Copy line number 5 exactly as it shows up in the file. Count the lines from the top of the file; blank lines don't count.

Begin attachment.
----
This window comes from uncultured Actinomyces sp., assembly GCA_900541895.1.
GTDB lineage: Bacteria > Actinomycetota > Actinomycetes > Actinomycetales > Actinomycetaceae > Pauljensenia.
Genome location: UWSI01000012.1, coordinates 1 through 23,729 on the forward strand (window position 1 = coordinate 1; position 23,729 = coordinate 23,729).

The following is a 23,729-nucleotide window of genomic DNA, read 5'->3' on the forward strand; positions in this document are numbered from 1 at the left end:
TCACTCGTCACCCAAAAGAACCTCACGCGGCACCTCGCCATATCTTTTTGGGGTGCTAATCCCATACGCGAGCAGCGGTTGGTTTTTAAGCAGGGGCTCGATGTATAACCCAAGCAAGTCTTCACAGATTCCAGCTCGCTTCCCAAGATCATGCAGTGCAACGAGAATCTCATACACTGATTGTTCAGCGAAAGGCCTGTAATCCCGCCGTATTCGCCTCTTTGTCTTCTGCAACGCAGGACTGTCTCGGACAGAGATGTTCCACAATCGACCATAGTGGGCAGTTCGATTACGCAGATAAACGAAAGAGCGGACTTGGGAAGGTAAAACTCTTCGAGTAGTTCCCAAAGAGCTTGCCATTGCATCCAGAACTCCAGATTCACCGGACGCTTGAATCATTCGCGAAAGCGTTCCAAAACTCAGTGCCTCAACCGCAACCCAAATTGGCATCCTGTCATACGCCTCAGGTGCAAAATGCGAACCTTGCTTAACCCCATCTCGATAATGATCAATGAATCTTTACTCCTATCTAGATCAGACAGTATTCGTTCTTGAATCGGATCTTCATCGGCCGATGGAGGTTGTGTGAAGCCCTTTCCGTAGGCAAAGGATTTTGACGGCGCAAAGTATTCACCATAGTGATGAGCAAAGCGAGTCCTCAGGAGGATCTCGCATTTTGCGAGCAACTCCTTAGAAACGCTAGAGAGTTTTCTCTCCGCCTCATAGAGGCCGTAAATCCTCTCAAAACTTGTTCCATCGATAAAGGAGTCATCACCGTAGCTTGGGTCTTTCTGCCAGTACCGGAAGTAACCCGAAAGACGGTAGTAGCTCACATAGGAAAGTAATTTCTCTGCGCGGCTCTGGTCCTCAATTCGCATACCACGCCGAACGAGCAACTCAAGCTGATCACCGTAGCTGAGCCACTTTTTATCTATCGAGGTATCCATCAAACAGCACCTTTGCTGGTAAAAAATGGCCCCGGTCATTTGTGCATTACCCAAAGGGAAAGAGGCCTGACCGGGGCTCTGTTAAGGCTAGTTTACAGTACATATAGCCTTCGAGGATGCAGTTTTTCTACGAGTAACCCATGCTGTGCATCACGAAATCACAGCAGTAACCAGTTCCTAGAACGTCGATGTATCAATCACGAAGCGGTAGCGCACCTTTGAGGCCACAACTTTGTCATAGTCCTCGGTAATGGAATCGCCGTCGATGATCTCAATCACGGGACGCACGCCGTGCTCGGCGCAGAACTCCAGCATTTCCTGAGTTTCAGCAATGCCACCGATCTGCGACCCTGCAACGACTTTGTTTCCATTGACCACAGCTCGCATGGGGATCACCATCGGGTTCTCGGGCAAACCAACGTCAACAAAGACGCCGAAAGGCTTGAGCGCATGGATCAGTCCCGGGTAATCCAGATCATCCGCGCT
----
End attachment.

TCACTCGTCACCCAAAAGAACCTCACGCGGCACCTCGCCATATCTTTTTGGGGTGCTAATCCCATACGCGAGCAGCGGTTGGTTTTTAAGCAGGGGCTCGATGTATAACCCAAGCAAGTCTTCACAGATTCCAGCTCGCTTCCCAAGATCATGCAGTGCAACGAGAATCTCATACACTGATTGTTCAGCGAAAGGCCTGTAATCCCGCCGTATTCGCCTCTTTGTCTTCTGCAACGCAGGACTGTCTCGGACAGAGATGTTCCACAATCGACCATAGTGGGCAGTTCGATTACGCAGATAAACGAAAGAGCGGACTTGGGAAGGTAAAACTCTTCGAGTAGTTCCCAAAGAGCTTGCCATTGCATCCAGAACTCCAGATTCACCGGACGCTTGAATCATTCGCGAAAGCGTTCCAAAACTCAGTGCCTCAACCGCAACCCAAATTGGCATCCTGTCATACGCCTCAGGTGCAAAATGCGAACCTTGCTTAACCCCATCTCGATAATGATCAATGAATCTTTACTCCTATCTAGATCAGACAGTATTCGTTCTTGAATCGGATCTTCATCGGCCGATGGAGGTTGTGTGAAGCCCTTTCCGTAGGCAAAGGATTTTGACGGCGCAAAGTATTCACCATAGTGATGAGCAAAGCGAGTCCTCAGGAGGATCTCGCATTTTGCGAGCAACTCCTTAGAAACGCTAGAGAGTTTTCTCTCCGCCTCATAGAGGCCGTAAATCCTCTCAAAACTTGTTCCATCGATAAAGGAGTCATCACCGTAGCTTGGGTCTTTCTGCCAGTACCGGAAGTAACCCGAAAGACGGTAGTAGCTCACATAGGAAAGTAATTTCTCTGCGCGGCTCTGGTCCTCAATTCGCATACCACGCCGAACGAGCAACTCAAGCTGATCACCGTAGCTGAGCCACTTTTTATCTATCGAGGTATCCATCAAACAGCACCTTTGCTGGTAAAAAATGGCCCCGGTCATTTGTGCATTACCCAAAGGGAAAGAGGCCTGACCGGGGCTCTGTTAAGGCTAGTTTACAGTACATATAGCCTTCGAGGATGCAGTTTTTCTACGAGTAACCCATGCTGTGCATCACGAAATCACAGCAGTAACCAGTTCCTAGAACGTCGATGTATCAATCACGAAGCGGTAGCGCACCTTTGAGGCCACAACTTTGTCATAGTCCTCGGTAATGGAATCGCCGTCGATGATCTCAATCACGGGACGCACGCCGTGCTCGGCGCAGAACTCCAGCATTTCCTGAGTTTCAGCAATGCCACCGATCTGCGACCCTGCAACGACTTTGTTTCCATTGACCACAGCTCGCATGGGGATCACCATCGGGTTCTCGGGCAAACCAACGTCAACAAAGACGCCGAAAGGCTTGAGCGCATGGATCAGTCCCGGGTAATCCAGATCATCCGCGCT